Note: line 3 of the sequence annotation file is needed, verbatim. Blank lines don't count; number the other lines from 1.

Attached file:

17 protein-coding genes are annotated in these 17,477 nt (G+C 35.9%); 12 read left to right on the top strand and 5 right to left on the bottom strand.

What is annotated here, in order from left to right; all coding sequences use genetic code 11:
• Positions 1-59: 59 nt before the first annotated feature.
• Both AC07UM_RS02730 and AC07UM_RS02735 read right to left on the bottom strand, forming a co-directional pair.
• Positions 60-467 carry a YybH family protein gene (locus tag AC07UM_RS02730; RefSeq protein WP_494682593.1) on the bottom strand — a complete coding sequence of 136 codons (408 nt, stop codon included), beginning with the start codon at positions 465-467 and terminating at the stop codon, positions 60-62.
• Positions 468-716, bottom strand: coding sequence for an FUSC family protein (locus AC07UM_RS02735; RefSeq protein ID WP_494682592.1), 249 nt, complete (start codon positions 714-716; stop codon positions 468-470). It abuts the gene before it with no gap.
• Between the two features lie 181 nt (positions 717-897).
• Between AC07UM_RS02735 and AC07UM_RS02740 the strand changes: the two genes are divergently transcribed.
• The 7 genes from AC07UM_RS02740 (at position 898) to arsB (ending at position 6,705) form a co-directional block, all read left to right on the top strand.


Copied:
• Positions 1-59: 59 nt before the first annotated feature.